Projects led by UCLA Fielding School of Public Health investigators have received grants through a partnership between the University of California and the state intended to spur research and real-world solutions that tackle the threat of climate change throughout California. The two-year California Climate Action Grants have been allocated by the state for UC climate initiatives that advance progress toward California’s climate goals.
“As the state’s preeminent research institution, the University of California is proud to partner with the state to pursue our shared climate goals,” UC President Michael Drake said in a statement. “The innovations catalyzed by the Climate Action awards will make all of our communities safer, more sustainable, and more resilient. I am grateful to the state Legislature and Gov. Newsom for providing funding to support this critical research on climate change in California.”
Projects addressing climate change and the associated UCLA Fielding awardees are:
Respiratory protection for firefighters in wildlands
Investigator: Dr. Rachael Jones, professor and chair, Department of Environmental Health Sciences, UCLA Fielding School of Public Health
Respirators are the primary means of protecting firefighters from inhaling toxic combustion products. In remote wildland areas, however, where climate change has increased the incidence of fires, firefighters often work without respirators because of the devices’ limited air capacity and a lack of extra air bottles. Jones and her colleagues will evaluate several prototypes of powered air-purifying respirators to determine whether they should be adopted by wildland firefighters. The research will be conducted in partnership with the Los Angeles County Fire Department, and the results will be used by Cal/OSHA. Grant amount: $1.98 million.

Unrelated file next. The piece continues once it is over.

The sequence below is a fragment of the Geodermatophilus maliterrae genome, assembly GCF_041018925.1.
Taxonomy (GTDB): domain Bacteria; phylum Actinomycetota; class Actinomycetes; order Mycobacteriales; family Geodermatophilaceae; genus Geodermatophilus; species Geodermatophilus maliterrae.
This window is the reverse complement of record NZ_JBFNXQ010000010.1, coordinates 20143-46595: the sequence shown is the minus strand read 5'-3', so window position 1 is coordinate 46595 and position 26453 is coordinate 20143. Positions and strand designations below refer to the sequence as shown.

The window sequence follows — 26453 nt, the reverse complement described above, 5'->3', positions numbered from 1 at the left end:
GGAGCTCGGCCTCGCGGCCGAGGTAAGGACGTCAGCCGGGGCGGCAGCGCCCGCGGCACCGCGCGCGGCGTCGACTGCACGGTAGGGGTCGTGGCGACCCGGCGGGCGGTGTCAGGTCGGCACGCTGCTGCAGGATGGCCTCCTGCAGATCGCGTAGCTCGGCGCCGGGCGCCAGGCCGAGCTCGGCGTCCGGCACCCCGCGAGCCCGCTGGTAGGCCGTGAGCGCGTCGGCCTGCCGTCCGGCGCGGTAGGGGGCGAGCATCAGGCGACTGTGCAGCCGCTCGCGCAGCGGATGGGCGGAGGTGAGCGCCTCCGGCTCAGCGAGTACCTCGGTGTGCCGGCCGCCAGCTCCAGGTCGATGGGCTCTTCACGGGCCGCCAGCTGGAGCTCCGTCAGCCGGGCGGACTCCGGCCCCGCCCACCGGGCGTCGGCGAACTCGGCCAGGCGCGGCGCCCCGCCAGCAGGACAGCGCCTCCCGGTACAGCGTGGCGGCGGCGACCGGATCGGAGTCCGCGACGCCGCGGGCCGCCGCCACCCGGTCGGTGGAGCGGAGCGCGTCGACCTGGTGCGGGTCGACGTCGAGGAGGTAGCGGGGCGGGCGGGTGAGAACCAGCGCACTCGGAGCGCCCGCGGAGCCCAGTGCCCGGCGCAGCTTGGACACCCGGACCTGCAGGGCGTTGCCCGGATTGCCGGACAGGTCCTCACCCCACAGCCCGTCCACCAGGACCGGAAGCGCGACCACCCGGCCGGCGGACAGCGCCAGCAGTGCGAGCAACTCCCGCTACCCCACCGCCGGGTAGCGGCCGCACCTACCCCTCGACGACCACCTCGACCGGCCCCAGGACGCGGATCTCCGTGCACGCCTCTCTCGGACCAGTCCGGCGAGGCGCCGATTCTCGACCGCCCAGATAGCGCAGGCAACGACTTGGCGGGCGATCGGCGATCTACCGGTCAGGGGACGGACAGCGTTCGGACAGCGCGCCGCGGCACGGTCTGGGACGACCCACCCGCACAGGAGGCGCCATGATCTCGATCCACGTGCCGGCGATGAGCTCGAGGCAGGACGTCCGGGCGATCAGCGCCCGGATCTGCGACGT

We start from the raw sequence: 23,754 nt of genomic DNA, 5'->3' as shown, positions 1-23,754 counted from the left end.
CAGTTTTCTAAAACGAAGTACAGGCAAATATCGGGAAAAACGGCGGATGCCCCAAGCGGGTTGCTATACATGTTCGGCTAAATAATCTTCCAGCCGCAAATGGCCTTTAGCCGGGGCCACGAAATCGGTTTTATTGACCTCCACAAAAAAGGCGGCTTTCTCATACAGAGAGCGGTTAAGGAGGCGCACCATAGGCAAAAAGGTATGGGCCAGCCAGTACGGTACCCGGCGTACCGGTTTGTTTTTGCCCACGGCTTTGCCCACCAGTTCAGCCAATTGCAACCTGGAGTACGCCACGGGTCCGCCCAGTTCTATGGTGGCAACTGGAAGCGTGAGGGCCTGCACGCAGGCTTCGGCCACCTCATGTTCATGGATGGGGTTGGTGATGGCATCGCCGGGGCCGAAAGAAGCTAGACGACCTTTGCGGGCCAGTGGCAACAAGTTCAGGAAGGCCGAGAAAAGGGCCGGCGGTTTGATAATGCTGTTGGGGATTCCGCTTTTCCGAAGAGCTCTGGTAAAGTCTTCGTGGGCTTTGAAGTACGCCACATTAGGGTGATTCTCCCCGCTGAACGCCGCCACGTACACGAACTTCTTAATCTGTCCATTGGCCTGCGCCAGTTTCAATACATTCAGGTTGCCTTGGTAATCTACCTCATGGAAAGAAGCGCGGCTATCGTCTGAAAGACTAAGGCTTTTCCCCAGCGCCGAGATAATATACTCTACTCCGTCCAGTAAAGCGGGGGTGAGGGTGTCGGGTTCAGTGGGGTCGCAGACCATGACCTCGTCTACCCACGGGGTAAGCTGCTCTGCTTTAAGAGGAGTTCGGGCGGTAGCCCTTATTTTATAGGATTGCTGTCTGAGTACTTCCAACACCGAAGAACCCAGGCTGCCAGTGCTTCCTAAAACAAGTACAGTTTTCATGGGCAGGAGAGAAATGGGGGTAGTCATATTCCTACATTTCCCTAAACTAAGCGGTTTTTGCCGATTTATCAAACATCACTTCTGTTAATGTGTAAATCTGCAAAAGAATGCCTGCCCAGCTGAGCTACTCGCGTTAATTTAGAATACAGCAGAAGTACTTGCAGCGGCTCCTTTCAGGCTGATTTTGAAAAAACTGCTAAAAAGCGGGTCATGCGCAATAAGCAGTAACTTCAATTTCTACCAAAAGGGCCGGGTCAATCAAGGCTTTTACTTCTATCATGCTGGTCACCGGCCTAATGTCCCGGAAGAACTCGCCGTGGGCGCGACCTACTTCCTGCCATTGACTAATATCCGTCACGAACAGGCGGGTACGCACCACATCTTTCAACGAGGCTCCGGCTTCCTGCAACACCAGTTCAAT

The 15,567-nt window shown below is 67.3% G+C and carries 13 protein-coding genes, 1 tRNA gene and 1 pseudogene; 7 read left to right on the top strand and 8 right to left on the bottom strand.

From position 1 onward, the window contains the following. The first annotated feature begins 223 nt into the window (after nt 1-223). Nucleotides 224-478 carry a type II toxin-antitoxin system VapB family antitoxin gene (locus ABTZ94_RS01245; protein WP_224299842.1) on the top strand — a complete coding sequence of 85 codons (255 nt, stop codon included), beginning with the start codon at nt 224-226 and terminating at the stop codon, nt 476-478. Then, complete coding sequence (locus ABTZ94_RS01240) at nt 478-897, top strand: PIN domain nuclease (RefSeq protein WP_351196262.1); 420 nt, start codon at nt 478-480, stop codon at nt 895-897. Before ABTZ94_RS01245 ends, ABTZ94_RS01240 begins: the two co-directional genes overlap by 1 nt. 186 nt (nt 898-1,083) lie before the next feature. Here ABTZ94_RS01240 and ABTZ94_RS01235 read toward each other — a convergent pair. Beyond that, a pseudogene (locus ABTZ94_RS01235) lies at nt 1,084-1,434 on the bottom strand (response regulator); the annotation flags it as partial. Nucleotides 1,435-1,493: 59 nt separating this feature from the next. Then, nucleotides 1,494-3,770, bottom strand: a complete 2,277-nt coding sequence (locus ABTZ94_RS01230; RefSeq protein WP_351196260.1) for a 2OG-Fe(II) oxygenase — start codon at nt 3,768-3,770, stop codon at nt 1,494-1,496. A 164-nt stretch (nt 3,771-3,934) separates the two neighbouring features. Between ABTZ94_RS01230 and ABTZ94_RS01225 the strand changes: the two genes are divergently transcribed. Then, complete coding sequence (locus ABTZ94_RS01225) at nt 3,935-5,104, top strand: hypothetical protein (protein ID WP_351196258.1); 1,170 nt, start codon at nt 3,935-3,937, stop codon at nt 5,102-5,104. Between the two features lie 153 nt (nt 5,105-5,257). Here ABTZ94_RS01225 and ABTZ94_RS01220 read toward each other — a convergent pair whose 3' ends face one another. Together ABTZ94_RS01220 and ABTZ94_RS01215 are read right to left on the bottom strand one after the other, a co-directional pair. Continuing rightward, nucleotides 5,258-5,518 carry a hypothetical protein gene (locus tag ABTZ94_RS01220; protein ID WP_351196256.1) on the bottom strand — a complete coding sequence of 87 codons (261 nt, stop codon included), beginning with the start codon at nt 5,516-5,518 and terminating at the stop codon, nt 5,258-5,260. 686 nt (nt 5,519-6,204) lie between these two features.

Community-driven electric vehicle charging
Investigator: Dr. Yifang Zhu, professor of environmental health sciences, UCLA Fielding School of Public Health
To help reduce greenhouse gases, Zhu and scholars from UCLA and Cal State Northridge aim to develop solutions to enable residents of disadvantaged communities to more readily adopt electric vehicles. Currently, the use of EVs in these communities has been limited by a number of factors, including a lack of access to charging stations. The researchers will work with local residents and community-based organizations to identify these barriers, improve knowledge and awareness of EVs, and design plans for deploying and installing charging stations in underserved areas. This project also received an additional grant of $20,000 in recognition of its community engagement objectives. Grant amount: $1.99 million.
Health and safety of migrant workers responding to climate-related disasters
Investigator: Kevin Riley, director of FSPH's UCLA Labor and Occupational Safety and Health program
Led by Riley, this collaboration among occupational health researchers and day-labor worker centers aims to develop insights to protect the health and safety of migrant workers, who have played an increasingly prominent role in responding to the nation’s climate-related disasters and recovery efforts. Such workers, who often help to remove debris and to demolish damaged structures after wildfires, earthquakes, storms and floods, are frequently exposed to unique job-related hazards — risks that are worsened because they have limited legal protections and are often subject to labor exploitation. Grant amount: $2 million.
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